Fit and proper persons.

It is a sad fact that scammers and pension liberators target Small Self Administered Schemes (SSAS) with a view to abusing the rules governing these tax favoured funds.
In an effort to prevent this HM Revenue & Customs (HMRC) requires that all parties appointed as the scheme administrator for the purposes of the pension tax legislation, are able to declare themselves as ‘fit and proper persons'.

HMRC can refuse to grant a new scheme registered status if they believe this not to be the case and can withdraw the scheme’s registered status if they have reason to believe that any of the parties making up the scheme administrator do not meet the criteria.

Guidance notes

HMRC has issued guidance notes to assist individuals with regards to who could act as a scheme administrator. The scheme administrator is likely to be a ‘fit and proper person' if they are familiar with, and capable of competently performing, the scheme
administrator’s responsibilities and there is nothing in their past behaviour to suggest that they should not be responsible for the financial management of the pension scheme.

A scheme administrator might be an individual or several individuals acting together (such as the trustees), a corporate body or public sector body. The scheme’s trust deed and rules will usually set out who the scheme administrator is.

With a Dentons’ SSAS, the members (those persons responsible for the day to day running of the SSAS and for all the investment decisions) and Dentons’ Professional Trustee company will together be the scheme administrator.

All members are initially appointed as member trustees by the sponsoring employer, in addition to the Professional Trustee.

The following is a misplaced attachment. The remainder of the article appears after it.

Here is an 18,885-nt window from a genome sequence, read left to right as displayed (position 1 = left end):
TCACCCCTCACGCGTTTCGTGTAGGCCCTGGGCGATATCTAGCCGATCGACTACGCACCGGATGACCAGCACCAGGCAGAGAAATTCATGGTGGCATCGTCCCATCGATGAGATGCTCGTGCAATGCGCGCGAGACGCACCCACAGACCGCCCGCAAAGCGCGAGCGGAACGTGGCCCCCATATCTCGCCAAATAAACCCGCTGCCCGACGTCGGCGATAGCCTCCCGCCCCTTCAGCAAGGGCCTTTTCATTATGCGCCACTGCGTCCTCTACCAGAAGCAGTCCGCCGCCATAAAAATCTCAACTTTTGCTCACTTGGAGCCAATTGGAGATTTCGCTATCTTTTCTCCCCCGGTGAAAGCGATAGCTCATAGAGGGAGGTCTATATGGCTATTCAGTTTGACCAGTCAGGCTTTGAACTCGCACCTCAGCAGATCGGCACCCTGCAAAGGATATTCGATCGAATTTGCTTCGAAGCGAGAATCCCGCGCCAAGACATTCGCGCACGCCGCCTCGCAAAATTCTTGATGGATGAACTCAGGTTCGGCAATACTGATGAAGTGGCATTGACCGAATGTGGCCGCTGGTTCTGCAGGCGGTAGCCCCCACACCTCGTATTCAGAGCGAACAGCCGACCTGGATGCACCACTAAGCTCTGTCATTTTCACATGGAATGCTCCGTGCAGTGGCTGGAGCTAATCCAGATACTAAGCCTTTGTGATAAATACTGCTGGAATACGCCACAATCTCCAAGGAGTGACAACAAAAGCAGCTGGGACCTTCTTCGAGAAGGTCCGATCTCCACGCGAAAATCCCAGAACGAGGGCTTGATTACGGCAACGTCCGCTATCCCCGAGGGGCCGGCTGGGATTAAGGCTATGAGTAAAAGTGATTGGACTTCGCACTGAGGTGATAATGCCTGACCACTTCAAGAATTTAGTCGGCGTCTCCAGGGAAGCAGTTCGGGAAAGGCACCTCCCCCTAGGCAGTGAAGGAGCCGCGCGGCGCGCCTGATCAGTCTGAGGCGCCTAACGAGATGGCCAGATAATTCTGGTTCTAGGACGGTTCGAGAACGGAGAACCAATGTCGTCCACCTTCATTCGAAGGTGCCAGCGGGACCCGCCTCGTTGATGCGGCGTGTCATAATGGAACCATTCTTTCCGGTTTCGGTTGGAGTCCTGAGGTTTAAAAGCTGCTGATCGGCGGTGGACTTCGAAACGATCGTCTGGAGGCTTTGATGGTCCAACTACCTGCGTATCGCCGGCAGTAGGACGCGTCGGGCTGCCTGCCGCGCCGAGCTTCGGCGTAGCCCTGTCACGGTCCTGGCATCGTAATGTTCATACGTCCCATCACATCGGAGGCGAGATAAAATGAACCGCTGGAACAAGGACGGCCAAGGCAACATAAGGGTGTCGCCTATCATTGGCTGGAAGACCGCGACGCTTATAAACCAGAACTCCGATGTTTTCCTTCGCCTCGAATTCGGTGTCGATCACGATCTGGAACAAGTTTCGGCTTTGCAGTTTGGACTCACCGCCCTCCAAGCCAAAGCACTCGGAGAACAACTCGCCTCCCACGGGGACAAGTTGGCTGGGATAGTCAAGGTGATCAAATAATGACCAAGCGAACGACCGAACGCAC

Main roles of the Scheme Administrator:

  • registering the pension scheme with HMRC
  • paying certain taxes to HMRC
  • operating tax relief on member contributions under the relief at source system
  • reporting events relating to the scheme and the scheme’s administration to HMRC
  • making formal returns to HMRC
  • providing information to the scheme members, and others, about annual allowances, lifetime allowance usage and other benefits and/or transfers.

There is no test or qualification to pass and whilst not setting out a definition of who or what a ‘fit and proper person' is, HMRC do provide plenty of guidance on factors that would lead them to believe a person or parties are not up to the tasks.

Factors that indicate a person is not 'fit and proper', if they:

  • do not have sufficient working knowledge of pensions and pensions tax legislation to be fully aware and capable of assuming the significant duties and liabilities of the scheme administrator, or does not employ an adviser with this knowledge
  • have previously been involved in pension liberation
  • have previously been the scheme administrator of, or otherwise involved with, a pension scheme which has been de-registered by HMRC
  • have been involved in tax fraud, abuse of tax repayment systems or other fraudulent behaviour including misrepresentation and/or identity theft
  • have a criminal conviction relating to finance, corporate bodies or dishonesty;
  • have been the subject of adverse civil proceedings relating to finance, corporate bodies or dishonesty/misconduct
  • have participated in or been connected with designing and/or marketing tax avoidance schemes
  • employ as an adviser a person who has been involved in pension liberation or tax avoidance
  • have been removed from acting as a trustee of a pension scheme by the Pensions Regulator or a Court, or has otherwise seriously contravened the pensions regulatory system, or the regulatory system of any other professional/governmental regulatory body
  • have been disqualified from acting as a company director or is bankrupt.

It is essential that schemes are administered correctly by, or with the services of, an experienced and professional scheme administrator. 

Further information can be found on the HMRC website or please contact Dentons.